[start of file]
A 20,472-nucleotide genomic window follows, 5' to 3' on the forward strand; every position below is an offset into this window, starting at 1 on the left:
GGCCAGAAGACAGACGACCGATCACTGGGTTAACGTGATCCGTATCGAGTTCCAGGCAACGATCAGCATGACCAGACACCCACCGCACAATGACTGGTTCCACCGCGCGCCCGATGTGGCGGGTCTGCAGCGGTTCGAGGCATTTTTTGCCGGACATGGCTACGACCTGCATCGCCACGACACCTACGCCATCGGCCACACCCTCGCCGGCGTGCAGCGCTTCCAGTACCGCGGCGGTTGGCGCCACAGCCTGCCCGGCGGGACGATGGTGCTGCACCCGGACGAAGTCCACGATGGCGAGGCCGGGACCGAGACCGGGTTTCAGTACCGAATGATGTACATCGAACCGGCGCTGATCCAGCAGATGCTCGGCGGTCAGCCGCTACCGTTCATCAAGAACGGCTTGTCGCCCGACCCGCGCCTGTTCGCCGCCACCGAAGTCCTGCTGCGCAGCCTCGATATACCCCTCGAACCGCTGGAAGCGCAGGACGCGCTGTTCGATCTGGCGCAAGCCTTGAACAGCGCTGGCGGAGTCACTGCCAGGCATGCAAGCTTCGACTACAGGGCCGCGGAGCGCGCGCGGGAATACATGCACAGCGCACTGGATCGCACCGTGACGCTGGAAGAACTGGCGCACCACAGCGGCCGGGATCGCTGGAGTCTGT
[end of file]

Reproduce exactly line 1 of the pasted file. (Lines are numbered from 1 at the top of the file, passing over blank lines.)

A 20,472-nucleotide genomic window follows, 5' to 3' on the forward strand; every position below is an offset into this window, starting at 1 on the left: